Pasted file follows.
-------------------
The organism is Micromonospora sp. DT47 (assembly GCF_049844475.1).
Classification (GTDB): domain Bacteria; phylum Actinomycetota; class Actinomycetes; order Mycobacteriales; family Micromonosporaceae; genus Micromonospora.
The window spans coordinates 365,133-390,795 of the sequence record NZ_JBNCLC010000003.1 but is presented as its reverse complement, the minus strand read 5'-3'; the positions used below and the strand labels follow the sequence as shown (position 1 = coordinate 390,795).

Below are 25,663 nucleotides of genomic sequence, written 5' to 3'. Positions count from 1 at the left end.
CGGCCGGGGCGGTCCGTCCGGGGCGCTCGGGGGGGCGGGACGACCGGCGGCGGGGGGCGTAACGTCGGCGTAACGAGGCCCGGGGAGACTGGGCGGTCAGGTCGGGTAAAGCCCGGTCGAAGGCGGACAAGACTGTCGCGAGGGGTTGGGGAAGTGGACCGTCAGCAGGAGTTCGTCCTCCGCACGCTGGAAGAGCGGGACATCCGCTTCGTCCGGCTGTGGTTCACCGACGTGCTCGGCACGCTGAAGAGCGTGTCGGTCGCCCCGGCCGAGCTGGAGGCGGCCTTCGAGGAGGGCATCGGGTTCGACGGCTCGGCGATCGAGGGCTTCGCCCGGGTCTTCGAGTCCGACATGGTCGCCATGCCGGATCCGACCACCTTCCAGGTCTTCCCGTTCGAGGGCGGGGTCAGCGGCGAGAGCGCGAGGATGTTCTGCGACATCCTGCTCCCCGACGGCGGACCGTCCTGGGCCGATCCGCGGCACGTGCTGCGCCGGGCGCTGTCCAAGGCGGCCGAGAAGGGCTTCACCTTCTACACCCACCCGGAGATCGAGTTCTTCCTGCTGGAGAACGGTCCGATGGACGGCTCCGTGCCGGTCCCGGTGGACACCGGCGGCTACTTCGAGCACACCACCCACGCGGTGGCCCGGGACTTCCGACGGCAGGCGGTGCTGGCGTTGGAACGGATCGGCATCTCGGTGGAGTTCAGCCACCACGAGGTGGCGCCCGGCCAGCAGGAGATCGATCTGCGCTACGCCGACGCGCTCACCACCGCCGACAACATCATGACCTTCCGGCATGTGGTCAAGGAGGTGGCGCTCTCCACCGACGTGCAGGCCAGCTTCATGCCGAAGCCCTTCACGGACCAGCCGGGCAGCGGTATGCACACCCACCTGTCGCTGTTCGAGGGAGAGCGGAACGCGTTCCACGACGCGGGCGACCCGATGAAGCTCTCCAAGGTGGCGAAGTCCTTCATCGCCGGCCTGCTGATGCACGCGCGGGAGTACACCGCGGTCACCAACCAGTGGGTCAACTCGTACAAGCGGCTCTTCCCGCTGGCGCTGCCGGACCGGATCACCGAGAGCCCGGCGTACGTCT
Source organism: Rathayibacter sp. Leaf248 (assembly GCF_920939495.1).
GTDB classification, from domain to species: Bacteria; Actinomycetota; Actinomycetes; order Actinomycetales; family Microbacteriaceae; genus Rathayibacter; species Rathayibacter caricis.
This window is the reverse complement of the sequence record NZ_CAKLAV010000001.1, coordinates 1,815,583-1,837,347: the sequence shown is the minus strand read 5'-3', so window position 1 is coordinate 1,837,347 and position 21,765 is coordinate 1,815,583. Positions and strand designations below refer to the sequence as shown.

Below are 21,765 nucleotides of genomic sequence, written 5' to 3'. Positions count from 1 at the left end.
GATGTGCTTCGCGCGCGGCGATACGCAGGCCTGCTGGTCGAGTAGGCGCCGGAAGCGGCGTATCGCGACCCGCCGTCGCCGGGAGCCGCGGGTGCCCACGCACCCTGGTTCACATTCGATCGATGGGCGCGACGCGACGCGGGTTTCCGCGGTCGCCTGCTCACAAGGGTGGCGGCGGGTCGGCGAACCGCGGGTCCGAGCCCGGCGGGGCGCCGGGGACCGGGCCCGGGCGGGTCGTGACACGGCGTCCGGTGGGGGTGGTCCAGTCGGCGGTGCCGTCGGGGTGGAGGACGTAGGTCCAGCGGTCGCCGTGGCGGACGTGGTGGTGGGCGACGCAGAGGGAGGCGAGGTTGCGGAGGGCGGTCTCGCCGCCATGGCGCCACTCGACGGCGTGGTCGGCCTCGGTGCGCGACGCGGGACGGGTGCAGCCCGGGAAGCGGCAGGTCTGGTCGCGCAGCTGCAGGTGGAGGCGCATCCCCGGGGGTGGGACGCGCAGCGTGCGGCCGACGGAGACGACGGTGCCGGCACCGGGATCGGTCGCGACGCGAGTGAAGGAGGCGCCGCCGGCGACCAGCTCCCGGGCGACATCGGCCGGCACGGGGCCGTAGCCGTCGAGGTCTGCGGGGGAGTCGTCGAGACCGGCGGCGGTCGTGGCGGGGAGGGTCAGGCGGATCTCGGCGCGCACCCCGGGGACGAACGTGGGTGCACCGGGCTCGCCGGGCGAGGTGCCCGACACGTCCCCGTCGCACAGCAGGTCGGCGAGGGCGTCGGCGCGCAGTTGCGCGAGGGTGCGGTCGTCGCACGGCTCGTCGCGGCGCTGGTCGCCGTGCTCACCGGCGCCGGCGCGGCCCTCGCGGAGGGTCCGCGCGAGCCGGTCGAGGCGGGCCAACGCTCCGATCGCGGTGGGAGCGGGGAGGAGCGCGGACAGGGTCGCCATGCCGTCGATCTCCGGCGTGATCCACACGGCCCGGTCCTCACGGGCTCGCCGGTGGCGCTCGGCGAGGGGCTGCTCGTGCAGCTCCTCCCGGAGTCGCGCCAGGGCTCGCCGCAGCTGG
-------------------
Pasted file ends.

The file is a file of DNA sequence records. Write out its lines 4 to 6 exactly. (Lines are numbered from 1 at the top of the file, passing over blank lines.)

Below are 25,663 nucleotides of genomic sequence, written 5' to 3'. Positions count from 1 at the left end.
CGGCCGGGGCGGTCCGTCCGGGGCGCTCGGGGGGGCGGGACGACCGGCGGCGGGGGGCGTAACGTCGGCGTAACGAGGCCCGGGGAGACTGGGCGGTCAGGTCGGGTAAAGCCCGGTCGAAGGCGGACAAGACTGTCGCGAGGGGTTGGGGAAGTGGACCGTCAGCAGGAGTTCGTCCTCCGCACGCTGGAAGAGCGGGACATCCGCTTCGTCCGGCTGTGGTTCACCGACGTGCTCGGCACGCTGAAGAGCGTGTCGGTCGCCCCGGCCGAGCTGGAGGCGGCCTTCGAGGAGGGCATCGGGTTCGACGGCTCGGCGATCGAGGGCTTCGCCCGGGTCTTCGAGTCCGACATGGTCGCCATGCCGGATCCGACCACCTTCCAGGTCTTCCCGTTCGAGGGCGGGGTCAGCGGCGAGAGCGCGAGGATGTTCTGCGACATCCTGCTCCCCGACGGCGGACCGTCCTGGGCCGATCCGCGGCACGTGCTGCGCCGGGCGCTGTCCAAGGCGGCCGAGAAGGGCTTCACCTTCTACACCCACCCGGAGATCGAGTTCTTCCTGCTGGAGAACGGTCCGATGGACGGCTCCGTGCCGGTCCCGGTGGACACCGGCGGCTACTTCGAGCACACCACCCACGCGGTGGCCCGGGACTTCCGACGGCAGGCGGTGCTGGCGTTGGAACGGATCGGCATCTCGGTGGAGTTCAGCCACCACGAGGTGGCGCCCGGCCAGCAGGAGATCGATCTGCGCTACGCCGACGCGCTCACCACCGCCGACAACATCATGACCTTCCGGCATGTGGTCAAGGAGGTGGCGCTCTCCACCGACGTGCAGGCCAGCTTCATGCCGAAGCCCTTCACGGACCAGCCGGGCAGCGGTATGCACACCCACCTGTCGCTGTTCGAGGGAGAGCGGAACGCGTTCCACGACGCGGGCGACCCGATGAAGCTCTCCAAGGTGGCGAAGTCCTTCATCGCCGGCCTGCTGATGCACGCGCGGGAGTACACCGCGGTCACCAACCAGTGGGTCAACTCGTACAAGCGGCTCTTCCCGCTGGCGCTGCCGGACCGGATCACCGAGAGCCCGGCGTACGTCT
Source organism: Rathayibacter sp. Leaf248 (assembly GCF_920939495.1).